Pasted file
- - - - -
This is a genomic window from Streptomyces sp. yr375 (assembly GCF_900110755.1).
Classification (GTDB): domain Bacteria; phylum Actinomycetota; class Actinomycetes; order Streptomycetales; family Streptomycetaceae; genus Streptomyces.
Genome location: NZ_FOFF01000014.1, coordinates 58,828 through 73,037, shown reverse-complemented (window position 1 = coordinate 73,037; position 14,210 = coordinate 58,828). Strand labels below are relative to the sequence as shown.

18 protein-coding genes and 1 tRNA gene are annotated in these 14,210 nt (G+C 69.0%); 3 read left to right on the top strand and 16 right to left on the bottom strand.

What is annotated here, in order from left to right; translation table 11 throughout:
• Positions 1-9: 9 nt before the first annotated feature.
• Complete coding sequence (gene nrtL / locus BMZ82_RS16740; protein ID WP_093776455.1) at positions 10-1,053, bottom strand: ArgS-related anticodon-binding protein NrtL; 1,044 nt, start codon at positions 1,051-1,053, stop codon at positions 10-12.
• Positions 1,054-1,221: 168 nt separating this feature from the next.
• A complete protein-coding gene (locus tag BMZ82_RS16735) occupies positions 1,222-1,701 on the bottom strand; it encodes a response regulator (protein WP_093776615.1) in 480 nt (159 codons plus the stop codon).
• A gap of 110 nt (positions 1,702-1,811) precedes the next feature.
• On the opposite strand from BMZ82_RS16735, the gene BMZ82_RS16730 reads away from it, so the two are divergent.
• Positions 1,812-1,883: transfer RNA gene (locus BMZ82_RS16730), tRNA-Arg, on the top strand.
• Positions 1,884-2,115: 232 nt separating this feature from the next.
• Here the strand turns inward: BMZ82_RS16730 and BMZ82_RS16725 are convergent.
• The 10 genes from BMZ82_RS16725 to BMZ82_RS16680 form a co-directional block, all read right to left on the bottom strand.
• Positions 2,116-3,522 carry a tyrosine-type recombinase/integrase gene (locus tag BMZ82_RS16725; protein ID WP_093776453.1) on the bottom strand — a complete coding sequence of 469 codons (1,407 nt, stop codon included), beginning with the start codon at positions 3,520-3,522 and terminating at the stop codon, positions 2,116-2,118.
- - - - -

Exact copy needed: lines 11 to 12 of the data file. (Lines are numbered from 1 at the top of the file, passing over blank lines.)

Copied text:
• On the opposite strand from BMZ82_RS16735, the gene BMZ82_RS16730 reads away from it, so the two are divergent.
• Positions 1,812-1,883: transfer RNA gene (locus BMZ82_RS16730), tRNA-Arg, on the top strand.